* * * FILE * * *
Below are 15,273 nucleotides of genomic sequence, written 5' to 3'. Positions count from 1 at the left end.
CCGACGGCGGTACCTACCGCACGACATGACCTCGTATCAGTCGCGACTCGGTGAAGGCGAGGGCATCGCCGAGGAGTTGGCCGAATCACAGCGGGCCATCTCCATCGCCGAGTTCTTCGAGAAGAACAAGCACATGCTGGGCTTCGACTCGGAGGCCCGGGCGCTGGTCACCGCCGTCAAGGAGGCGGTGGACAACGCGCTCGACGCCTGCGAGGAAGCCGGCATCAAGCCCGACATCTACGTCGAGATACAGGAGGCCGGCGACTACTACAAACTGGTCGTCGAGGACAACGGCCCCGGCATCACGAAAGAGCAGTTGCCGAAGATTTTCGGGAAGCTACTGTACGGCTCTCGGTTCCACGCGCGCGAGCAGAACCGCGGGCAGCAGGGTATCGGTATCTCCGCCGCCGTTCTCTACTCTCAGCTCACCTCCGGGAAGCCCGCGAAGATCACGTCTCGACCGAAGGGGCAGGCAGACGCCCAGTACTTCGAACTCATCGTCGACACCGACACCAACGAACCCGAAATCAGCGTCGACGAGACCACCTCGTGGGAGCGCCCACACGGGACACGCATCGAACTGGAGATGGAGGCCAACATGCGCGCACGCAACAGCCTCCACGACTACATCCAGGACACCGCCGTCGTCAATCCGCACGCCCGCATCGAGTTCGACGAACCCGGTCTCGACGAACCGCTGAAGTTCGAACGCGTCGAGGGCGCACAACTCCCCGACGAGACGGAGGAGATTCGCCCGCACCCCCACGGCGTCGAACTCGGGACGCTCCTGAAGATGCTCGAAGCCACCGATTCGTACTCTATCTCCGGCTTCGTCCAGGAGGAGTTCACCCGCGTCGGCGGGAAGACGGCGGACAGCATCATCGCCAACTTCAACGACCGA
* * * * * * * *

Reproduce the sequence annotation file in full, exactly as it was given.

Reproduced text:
Below are 15,273 nucleotides of genomic sequence, written 5' to 3'. Positions count from 1 at the left end.
CCGACGGCGGTACCTACCGCACGACATGACCTCGTATCAGTCGCGACTCGGTGAAGGCGAGGGCATCGCCGAGGAGTTGGCCGAATCACAGCGGGCCATCTCCATCGCCGAGTTCTTCGAGAAGAACAAGCACATGCTGGGCTTCGACTCGGAGGCCCGGGCGCTGGTCACCGCCGTCAAGGAGGCGGTGGACAACGCGCTCGACGCCTGCGAGGAAGCCGGCATCAAGCCCGACATCTACGTCGAGATACAGGAGGCCGGCGACTACTACAAACTGGTCGTCGAGGACAACGGCCCCGGCATCACGAAAGAGCAGTTGCCGAAGATTTTCGGGAAGCTACTGTACGGCTCTCGGTTCCACGCGCGCGAGCAGAACCGCGGGCAGCAGGGTATCGGTATCTCCGCCGCCGTTCTCTACTCTCAGCTCACCTCCGGGAAGCCCGCGAAGATCACGTCTCGACCGAAGGGGCAGGCAGACGCCCAGTACTTCGAACTCATCGTCGACACCGACACCAACGAACCCGAAATCAGCGTCGACGAGACCACCTCGTGGGAGCGCCCACACGGGACACGCATCGAACTGGAGATGGAGGCCAACATGCGCGCACGCAACAGCCTCCACGACTACATCCAGGACACCGCCGTCGTCAATCCGCACGCCCGCATCGAGTTCGACGAACCCGGTCTCGACGAACCGCTGAAGTTCGAACGCGTCGAGGGCGCACAACTCCCCGACGAGACGGAGGAGATTCGCCCGCACCCCCACGGCGTCGAACTCGGGACGCTCCTGAAGATGCTCGAAGCCACCGATTCGTACTCTATCTCCGGCTTCGTCCAGGAGGAGTTCACCCGCGTCGGCGGGAAGACGGCGGACAGCATCATCGCCAACTTCAACGACCGA